When a buyer experiences pain in their business, it manifests itself by way of a problem. That problem presents itself as symptoms that something is wrong. Perhaps it’s a budget deficit, a decrease in sales, customers leaving or increased customer complaints.
Pain in someone’s personal life might be weight gain, health problems, lack of a social life or marriage problems.When the pain gets strong enough, a buyer will want to do something about it. The further the pendulum moves into the pain zone, the more motivated a buyer is to want to take action to make the pain go away.
Let’s say you are single and you spot someone across the other side of the room and they catch your eye. Here is an opportunity to perhaps meet the person you want to spend the rest of your life with. Except you are slightly out of shape. So now you are really motivated to look the very best that you can be, yet before this opportunity came along, you didn’t care about being out of shape.
This new person in your life really motivates you to want to go to the gym and eat healthy foods because you want to look your best. In business, an opportunity might be to acquire a new business that’s on the market at a cheap price or launch a new product, open another branch or even bid for a lucrative tender. If the opportunity is great enough, it will entice you take some kind of action to realize the benefits from stepping outside your comfort zone.
How to find a buyers pain or pleasure
The more the pendulum swings away from the buyers comfort zone towards problems or opportunities, the more they are motivated to buy. Your role is to move the buyer from their comfort zone into the pain and pleasure zones through the art of asking effective questions. Unless you find out what a buyer’s pain or pleasure is (needs), you have nothing to sell them. They will not be motivated to buy.
A simple technique to find buyer needs is to ask ASBP Questions. This stands for:
Asking As Is Questions is like talking to someone who is lost. You want to know where they are at this given point of time. You want to find out what’s going on with them in their personal or professional life or what’s going on in their business. You are looking for symptoms that points to a problem or opportunity.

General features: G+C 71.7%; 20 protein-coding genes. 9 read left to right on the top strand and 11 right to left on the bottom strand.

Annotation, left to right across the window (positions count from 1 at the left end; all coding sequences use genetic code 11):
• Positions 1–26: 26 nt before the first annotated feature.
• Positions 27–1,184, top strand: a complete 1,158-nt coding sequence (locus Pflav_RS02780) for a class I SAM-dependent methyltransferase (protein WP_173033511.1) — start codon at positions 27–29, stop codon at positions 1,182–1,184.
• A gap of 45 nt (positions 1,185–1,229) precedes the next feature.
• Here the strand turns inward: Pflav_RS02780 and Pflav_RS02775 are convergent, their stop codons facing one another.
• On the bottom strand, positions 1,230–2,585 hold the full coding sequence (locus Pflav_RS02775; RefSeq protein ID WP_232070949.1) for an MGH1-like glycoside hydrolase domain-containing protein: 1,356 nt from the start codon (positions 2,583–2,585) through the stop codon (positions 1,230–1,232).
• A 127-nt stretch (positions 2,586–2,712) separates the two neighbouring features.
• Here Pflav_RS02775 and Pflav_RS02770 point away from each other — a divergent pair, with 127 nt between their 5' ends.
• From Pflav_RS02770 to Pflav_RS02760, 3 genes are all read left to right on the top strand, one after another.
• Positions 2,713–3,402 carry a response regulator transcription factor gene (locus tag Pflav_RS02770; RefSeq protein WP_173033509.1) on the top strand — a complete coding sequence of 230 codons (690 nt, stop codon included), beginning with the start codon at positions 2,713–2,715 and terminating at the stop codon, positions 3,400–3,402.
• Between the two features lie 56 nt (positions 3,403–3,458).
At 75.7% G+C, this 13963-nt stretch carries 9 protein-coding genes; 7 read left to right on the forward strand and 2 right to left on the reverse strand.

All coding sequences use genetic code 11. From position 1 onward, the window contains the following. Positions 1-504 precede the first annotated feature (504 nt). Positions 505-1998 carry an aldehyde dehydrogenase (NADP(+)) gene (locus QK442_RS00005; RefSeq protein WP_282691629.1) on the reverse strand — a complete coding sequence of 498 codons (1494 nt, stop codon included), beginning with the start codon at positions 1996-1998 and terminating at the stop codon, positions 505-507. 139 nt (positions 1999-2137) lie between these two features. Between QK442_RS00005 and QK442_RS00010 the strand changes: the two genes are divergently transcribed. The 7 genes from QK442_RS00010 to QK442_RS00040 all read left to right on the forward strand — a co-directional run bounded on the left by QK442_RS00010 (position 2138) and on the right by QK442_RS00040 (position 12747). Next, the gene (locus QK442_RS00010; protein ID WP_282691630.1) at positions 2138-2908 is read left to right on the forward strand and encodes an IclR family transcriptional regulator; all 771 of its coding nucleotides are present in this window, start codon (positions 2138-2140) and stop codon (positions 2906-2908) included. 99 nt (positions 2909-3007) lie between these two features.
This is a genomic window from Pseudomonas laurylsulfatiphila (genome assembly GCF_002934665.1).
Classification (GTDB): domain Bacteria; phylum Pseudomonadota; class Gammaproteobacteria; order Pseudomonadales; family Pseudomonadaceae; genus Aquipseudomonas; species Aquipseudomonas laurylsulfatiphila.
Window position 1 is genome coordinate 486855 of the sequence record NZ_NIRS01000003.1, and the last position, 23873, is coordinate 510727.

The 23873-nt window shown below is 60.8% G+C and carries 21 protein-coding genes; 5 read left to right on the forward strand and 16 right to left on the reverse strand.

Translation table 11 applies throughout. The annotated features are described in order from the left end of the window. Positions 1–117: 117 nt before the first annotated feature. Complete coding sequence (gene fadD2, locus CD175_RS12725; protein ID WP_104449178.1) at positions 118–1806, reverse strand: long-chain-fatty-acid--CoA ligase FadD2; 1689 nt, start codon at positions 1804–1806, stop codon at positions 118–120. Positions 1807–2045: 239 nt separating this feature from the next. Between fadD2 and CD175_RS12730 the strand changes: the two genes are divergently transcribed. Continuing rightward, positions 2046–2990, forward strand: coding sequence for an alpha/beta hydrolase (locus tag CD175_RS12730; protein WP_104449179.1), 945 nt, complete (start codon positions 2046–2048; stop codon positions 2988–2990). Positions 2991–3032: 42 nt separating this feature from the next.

Should Be Questions delve deeper into what problems or opportunities they might be experiencing. For example, not all buyers are actually aware of problems or opportunities until someone (like a salesperson) points it out to them. Asking a question about what the future looks like to them if they didn’t have problems or opportunities gives you a clue as to what their dominant buying motive is.
Barrier Questions really gets into the nitty gritty of what’s going on in their personal and professional lives or in their business. When you ask the buyer what’s stopping them from getting to the next level, often you will find out the real problems or opportunities they are facing. At this stage they are more likely to open up because now they have to think about what is causing their problems or the opportunities. Barrier questions helps to identify where the blockages are and how big their comfort zone is. This is why they need your products or services to unblock what is holding them back.
Pay Out Questions will identify what their target goal is. What’s their ideal? What’s their vision for the future?
By asking ASBP questions, you should be able to identify what a buyers pain or pleasure is so that you can now tailor your products and services to take away their problems or help them realize an opportunity which ultimately helps achieve their target goals.
On a Final Note